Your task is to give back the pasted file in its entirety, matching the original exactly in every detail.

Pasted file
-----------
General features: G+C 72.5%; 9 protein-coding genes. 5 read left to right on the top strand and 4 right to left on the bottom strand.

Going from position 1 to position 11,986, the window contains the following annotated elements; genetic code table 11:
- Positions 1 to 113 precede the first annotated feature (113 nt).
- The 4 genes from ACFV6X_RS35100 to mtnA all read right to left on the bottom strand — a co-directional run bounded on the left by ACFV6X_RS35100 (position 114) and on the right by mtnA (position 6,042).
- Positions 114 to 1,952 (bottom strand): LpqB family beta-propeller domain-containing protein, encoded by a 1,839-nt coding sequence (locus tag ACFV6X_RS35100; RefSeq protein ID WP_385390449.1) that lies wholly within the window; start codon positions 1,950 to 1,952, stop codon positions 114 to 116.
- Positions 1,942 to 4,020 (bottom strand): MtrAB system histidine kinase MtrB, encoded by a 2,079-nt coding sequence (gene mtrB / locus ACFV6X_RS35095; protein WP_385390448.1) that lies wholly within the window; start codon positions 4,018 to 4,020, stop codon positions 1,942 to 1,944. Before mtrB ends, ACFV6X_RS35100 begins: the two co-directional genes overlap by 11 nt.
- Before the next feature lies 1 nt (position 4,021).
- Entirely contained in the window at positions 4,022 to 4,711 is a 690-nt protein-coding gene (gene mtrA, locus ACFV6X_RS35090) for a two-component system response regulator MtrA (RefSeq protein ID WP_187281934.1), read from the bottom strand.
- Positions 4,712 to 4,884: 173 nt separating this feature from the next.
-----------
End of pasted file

General features: G+C 72.5%; 9 protein-coding genes. 5 read left to right on the top strand and 4 right to left on the bottom strand.

Going from position 1 to position 11,986, the window contains the following annotated elements; genetic code table 11:
- Positions 1 to 113 precede the first annotated feature (113 nt).
- The 4 genes from ACFV6X_RS35100 to mtnA all read right to left on the bottom strand — a co-directional run bounded on the left by ACFV6X_RS35100 (position 114) and on the right by mtnA (position 6,042).
- Positions 114 to 1,952 (bottom strand): LpqB family beta-propeller domain-containing protein, encoded by a 1,839-nt coding sequence (locus tag ACFV6X_RS35100; RefSeq protein ID WP_385390449.1) that lies wholly within the window; start codon positions 1,950 to 1,952, stop codon positions 114 to 116.
- Positions 1,942 to 4,020 (bottom strand): MtrAB system histidine kinase MtrB, encoded by a 2,079-nt coding sequence (gene mtrB / locus ACFV6X_RS35095; protein WP_385390448.1) that lies wholly within the window; start codon positions 4,018 to 4,020, stop codon positions 1,942 to 1,944. Before mtrB ends, ACFV6X_RS35100 begins: the two co-directional genes overlap by 11 nt.
- Before the next feature lies 1 nt (position 4,021).
- Entirely contained in the window at positions 4,022 to 4,711 is a 690-nt protein-coding gene (gene mtrA, locus ACFV6X_RS35090) for a two-component system response regulator MtrA (RefSeq protein ID WP_187281934.1), read from the bottom strand.
- Positions 4,712 to 4,884: 173 nt separating this feature from the next.